lambone


Jul 7, 2008, 2:07 PM
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Re: [Tree_wrangler] Your perfered deivce for solo aid? [In reply to]
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gri-gri will catch inverted falls.

mine has caught about 10 pretty good solo whippers. three imortant saftey tips with the gri-gri I think,

1. use a bomber steel locker
2. be vigilant about keeping your aiders/dasies/fifi untangled from the device at all times
3. watch the rope slippage once your about halfway up the pitch.


morse8000


Jul 7, 2008, 3:02 PM
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Re: [Tree_wrangler] Your perfered deivce for solo aid? [In reply to]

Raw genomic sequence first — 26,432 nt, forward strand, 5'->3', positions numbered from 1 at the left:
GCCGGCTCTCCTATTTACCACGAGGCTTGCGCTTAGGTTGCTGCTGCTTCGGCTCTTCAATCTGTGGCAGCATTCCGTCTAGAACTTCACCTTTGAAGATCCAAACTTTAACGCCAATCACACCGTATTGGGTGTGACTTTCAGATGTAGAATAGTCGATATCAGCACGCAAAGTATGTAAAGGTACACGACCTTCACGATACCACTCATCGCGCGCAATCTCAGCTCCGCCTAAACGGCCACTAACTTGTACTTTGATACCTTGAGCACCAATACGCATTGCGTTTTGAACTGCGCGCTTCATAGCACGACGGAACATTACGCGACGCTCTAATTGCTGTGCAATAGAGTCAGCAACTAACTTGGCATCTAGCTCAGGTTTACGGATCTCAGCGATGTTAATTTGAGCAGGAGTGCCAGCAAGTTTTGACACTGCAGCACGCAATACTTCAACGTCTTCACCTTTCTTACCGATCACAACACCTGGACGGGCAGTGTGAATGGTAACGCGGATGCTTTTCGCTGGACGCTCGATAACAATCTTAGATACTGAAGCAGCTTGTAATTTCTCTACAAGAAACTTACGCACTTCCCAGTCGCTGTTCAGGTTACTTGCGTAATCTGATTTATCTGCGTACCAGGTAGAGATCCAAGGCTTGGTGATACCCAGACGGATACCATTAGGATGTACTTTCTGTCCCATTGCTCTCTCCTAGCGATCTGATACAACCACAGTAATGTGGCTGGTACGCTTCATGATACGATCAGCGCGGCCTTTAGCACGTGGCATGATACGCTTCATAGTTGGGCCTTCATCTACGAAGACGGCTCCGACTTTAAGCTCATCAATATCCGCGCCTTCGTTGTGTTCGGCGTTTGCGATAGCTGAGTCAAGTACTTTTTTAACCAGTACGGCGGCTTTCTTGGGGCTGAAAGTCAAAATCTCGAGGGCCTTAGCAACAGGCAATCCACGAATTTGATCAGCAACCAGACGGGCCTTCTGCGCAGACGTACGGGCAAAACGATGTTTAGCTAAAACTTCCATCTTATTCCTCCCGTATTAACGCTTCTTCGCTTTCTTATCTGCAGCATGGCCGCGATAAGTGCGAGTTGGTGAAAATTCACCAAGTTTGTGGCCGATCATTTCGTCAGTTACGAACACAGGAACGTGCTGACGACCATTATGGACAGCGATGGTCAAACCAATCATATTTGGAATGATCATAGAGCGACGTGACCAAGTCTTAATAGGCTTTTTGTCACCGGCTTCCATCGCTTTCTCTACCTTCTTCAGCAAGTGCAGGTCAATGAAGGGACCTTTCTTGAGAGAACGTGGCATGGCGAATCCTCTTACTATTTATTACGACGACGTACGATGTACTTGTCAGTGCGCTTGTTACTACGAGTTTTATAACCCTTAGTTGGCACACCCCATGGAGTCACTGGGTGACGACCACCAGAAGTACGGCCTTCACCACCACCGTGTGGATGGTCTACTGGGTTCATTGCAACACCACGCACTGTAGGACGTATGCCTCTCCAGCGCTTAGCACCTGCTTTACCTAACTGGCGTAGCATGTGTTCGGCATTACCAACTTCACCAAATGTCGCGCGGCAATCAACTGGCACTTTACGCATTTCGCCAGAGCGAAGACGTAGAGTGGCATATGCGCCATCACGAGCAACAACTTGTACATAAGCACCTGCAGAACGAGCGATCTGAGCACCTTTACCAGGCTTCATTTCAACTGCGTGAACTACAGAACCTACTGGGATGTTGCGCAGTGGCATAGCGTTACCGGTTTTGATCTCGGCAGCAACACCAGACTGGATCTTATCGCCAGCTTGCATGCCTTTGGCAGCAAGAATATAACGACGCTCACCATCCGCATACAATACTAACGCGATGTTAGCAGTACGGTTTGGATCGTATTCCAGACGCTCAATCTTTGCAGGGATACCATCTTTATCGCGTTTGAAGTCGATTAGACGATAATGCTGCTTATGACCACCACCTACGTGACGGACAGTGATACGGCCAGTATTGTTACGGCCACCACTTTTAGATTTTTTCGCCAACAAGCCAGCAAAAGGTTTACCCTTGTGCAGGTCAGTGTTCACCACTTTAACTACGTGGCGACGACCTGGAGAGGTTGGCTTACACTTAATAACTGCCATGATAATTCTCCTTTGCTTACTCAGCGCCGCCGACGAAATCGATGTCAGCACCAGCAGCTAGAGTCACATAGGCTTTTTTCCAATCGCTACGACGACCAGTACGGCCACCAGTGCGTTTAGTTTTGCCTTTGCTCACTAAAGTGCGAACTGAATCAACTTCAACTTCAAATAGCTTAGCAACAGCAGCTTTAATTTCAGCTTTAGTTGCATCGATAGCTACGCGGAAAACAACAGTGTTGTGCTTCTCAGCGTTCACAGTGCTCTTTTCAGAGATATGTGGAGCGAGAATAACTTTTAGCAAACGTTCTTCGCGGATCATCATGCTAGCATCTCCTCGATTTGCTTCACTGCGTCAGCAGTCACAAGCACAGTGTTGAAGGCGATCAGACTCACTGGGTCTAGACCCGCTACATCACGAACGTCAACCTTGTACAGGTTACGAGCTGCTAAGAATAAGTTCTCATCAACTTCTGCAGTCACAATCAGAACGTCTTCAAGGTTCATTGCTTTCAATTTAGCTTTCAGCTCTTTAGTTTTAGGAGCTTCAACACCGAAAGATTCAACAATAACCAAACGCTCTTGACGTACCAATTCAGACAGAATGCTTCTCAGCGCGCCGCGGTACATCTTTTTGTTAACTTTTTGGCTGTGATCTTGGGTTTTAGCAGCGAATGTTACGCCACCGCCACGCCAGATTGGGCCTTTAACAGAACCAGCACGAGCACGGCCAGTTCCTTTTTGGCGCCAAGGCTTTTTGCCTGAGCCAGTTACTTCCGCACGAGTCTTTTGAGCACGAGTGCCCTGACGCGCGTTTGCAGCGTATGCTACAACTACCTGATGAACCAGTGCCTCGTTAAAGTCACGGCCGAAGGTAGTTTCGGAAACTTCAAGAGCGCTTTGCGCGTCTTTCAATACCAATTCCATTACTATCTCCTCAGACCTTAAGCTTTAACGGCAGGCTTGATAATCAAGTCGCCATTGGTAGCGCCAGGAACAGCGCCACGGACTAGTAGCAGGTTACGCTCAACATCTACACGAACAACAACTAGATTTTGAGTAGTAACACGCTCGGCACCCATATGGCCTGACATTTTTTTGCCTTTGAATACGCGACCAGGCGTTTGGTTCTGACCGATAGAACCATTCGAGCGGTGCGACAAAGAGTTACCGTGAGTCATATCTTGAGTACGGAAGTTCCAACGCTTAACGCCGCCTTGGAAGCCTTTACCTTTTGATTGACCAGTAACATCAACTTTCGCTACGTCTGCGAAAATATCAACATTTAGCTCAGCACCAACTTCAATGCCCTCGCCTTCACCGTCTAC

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Tree Wrangler is correct. The Soloist is not supposed to hold upside down falls. That is why I do not attach it to my chest harness when aid climbing. I am confident that in this mode, it would catch me in an inverted fall. (No I haven't fallen on the soloist aid climbing only an upright fall while free climbing, when it was attached to a chest harness and it worked great.)

Not to say that soloing can't be sketchy. Neither the soloist or the grigri would catch a fall if you held the devices at exactly 180 degrees (parallel to the ground) for the duration of the fall. Not likely in the real world, but strange things happen. At 90 degrees, with the rope going straight up to the piece that holds the fall, both the grigri and the soloist seem pretty bomber.

So, both devices have a limited range, probably less than 90 degrees in which they will catch a fall. But people use them even without a green light from the manufacturers because they function well at certain things: e.g., freeclimbing, versatile for multi wall climbing tasks.